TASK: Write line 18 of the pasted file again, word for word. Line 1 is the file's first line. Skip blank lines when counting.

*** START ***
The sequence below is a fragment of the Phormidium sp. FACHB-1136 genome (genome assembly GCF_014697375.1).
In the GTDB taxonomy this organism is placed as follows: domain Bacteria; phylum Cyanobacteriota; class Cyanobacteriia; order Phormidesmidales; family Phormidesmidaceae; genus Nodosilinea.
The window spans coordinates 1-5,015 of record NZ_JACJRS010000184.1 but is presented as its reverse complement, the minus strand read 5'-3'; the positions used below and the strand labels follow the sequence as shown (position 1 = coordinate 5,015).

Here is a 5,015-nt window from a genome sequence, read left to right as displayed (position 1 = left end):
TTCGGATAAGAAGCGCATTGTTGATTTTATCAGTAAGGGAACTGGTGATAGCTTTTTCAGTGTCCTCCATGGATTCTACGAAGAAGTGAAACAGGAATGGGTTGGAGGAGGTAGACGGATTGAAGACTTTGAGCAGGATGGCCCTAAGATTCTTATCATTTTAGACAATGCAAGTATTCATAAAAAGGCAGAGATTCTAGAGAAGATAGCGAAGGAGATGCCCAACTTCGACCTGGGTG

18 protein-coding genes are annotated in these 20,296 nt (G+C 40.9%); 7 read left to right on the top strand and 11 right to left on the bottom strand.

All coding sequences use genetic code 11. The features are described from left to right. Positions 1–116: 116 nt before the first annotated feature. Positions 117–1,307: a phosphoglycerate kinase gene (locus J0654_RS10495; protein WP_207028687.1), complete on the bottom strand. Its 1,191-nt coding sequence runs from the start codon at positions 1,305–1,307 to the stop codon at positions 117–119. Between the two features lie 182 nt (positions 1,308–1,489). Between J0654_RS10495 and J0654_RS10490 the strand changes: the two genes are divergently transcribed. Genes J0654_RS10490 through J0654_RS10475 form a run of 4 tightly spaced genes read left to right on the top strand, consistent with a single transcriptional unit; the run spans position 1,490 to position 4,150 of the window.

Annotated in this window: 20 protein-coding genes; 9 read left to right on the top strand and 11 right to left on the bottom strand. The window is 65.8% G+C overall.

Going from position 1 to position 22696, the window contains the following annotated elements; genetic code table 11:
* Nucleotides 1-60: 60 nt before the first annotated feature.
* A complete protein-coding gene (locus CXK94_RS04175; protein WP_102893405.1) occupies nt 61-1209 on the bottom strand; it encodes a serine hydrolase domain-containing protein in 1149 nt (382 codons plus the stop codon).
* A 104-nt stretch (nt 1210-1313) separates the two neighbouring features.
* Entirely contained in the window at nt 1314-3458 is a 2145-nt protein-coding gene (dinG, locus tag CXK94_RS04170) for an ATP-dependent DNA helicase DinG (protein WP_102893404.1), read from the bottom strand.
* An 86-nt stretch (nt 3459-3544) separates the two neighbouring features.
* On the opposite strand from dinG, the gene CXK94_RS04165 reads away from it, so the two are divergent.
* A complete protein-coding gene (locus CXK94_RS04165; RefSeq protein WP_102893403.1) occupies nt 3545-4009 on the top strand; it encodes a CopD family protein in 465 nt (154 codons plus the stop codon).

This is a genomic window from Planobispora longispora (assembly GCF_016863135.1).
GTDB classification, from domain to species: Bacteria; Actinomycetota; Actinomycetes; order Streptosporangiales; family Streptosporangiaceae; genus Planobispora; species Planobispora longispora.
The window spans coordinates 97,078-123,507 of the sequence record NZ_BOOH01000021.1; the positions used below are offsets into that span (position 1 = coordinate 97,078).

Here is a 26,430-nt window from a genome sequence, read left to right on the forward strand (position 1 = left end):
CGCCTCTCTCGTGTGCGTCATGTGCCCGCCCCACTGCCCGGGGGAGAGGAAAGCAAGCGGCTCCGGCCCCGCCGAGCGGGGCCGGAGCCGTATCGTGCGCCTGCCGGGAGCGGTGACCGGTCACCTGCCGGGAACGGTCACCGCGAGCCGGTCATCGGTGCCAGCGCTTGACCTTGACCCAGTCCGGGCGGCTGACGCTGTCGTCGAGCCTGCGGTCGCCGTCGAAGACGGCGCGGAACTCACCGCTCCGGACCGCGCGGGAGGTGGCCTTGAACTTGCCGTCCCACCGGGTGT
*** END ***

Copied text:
GTDB classification, from domain to species: Bacteria; Actinomycetota; Actinomycetes; order Streptosporangiales; family Streptosporangiaceae; genus Planobispora; species Planobispora longispora.